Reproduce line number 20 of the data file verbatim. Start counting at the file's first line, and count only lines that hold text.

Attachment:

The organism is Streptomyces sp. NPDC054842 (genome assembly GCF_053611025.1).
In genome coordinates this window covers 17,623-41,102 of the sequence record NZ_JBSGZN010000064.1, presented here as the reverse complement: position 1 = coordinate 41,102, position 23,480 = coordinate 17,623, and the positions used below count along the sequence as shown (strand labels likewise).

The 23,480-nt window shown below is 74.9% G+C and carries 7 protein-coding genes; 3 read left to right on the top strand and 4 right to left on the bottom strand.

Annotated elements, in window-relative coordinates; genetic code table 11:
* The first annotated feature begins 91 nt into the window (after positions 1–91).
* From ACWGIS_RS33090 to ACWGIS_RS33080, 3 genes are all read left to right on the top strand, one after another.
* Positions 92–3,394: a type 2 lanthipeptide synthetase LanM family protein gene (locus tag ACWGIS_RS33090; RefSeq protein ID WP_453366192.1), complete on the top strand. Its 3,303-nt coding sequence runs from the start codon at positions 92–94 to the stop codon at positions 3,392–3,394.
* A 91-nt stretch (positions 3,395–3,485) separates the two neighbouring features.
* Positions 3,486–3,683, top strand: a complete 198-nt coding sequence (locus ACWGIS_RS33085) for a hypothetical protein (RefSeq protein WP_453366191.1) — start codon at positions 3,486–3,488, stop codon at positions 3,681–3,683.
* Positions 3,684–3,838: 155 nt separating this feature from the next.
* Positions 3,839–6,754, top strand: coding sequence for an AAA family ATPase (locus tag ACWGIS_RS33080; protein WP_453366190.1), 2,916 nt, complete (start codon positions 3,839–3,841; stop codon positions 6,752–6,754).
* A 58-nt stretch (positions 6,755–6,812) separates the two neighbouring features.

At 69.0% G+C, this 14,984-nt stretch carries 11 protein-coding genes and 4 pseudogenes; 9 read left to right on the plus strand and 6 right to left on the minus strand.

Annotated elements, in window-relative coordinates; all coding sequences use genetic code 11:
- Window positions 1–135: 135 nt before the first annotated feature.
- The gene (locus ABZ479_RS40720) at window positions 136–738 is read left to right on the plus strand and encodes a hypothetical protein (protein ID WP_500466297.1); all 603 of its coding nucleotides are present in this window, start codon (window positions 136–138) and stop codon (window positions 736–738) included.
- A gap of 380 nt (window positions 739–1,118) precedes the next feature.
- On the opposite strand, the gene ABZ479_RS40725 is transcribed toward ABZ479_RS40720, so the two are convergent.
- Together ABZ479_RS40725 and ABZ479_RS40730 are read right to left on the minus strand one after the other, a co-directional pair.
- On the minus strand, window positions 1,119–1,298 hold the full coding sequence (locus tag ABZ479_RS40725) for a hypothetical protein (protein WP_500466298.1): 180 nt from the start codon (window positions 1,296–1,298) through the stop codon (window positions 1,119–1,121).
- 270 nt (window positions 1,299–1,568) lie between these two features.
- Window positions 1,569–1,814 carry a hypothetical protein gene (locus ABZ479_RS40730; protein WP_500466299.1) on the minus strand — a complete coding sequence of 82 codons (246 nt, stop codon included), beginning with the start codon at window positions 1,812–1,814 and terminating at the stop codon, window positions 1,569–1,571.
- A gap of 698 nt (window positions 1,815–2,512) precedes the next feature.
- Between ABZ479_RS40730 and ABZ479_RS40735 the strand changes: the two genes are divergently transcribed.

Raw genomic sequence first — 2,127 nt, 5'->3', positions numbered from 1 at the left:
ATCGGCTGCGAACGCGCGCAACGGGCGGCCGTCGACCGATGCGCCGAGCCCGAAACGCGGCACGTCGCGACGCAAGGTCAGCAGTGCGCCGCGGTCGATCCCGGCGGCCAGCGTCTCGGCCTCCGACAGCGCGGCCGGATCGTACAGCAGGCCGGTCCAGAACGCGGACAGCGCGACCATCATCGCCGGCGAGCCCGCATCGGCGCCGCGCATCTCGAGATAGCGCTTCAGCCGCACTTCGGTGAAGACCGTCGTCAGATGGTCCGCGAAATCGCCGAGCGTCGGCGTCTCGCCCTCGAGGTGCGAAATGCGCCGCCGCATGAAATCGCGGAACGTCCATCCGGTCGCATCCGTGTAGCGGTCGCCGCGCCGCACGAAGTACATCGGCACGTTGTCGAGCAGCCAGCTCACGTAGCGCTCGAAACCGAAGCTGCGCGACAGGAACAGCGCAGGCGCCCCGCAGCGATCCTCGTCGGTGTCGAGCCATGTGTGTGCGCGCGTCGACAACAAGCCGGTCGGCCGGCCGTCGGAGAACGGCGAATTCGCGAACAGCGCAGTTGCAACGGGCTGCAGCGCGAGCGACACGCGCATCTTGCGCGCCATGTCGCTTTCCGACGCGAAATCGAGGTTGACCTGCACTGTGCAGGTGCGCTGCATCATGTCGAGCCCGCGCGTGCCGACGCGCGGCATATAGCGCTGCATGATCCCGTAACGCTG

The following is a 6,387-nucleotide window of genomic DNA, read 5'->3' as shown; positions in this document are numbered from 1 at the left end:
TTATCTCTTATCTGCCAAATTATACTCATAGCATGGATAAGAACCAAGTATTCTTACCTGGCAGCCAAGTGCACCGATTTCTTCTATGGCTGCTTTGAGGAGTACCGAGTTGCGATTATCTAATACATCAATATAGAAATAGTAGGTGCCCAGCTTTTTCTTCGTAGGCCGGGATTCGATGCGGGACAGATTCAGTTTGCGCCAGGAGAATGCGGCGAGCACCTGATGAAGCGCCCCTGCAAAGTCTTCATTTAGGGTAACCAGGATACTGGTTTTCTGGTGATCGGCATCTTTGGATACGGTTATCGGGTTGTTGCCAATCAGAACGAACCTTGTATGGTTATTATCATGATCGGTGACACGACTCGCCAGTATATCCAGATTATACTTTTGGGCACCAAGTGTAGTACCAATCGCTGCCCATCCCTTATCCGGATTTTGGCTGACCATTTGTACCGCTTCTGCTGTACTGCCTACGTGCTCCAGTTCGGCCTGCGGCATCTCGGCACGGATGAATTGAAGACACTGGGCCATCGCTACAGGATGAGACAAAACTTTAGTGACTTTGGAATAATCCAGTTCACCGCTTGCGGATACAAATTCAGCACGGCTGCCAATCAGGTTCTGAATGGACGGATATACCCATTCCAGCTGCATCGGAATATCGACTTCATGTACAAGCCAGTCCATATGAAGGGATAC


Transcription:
- On the minus strand, window positions 1,119–1,298 hold the full coding sequence (locus tag ABZ479_RS40725) for a hypothetical protein (protein WP_500466298.1): 180 nt from the start codon (window positions 1,296–1,298) through the stop codon (window positions 1,119–1,121).